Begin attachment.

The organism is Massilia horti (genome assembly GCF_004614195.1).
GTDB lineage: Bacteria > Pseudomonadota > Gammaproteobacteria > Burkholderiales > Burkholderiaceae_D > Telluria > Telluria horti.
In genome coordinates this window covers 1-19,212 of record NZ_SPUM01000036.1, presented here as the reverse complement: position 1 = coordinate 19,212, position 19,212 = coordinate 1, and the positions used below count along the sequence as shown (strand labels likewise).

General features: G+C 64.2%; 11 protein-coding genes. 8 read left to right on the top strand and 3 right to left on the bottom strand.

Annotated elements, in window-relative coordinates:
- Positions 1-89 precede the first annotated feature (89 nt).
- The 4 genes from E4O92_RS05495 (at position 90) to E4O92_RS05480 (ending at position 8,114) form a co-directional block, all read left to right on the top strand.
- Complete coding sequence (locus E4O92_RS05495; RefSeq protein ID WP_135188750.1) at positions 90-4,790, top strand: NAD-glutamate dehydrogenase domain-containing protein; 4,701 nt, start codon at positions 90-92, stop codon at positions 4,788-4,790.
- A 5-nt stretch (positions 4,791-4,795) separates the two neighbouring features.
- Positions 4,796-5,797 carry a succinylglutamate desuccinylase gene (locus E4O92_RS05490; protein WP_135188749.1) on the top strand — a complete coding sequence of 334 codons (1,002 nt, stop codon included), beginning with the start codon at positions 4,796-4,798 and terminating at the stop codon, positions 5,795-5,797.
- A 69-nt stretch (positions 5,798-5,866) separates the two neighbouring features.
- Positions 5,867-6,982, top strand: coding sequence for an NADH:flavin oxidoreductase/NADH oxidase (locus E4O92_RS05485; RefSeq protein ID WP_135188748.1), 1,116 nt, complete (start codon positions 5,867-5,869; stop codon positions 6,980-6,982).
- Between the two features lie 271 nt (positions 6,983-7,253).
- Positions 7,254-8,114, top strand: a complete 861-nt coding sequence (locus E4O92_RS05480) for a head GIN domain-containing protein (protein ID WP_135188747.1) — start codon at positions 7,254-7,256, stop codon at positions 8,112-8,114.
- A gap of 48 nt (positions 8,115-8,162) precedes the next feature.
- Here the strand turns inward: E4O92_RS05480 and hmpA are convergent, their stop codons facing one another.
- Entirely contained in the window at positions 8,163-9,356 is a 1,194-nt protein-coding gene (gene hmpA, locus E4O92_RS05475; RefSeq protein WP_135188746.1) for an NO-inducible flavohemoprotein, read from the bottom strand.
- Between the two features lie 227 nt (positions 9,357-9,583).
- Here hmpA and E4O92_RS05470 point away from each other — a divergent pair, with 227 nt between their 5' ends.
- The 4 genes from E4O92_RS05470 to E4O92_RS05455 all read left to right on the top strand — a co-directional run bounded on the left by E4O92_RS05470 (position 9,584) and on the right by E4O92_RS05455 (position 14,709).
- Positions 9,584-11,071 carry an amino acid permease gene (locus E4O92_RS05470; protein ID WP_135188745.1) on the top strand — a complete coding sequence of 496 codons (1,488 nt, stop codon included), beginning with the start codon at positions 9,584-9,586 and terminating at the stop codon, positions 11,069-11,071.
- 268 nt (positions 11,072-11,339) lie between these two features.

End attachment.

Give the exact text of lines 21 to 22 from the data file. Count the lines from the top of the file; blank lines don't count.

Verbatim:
- Positions 9,584-11,071 carry an amino acid permease gene (locus E4O92_RS05470; protein ID WP_135188745.1) on the top strand — a complete coding sequence of 496 codons (1,488 nt, stop codon included), beginning with the start codon at positions 9,584-9,586 and terminating at the stop codon, positions 11,069-11,071.
- 268 nt (positions 11,072-11,339) lie between these two features.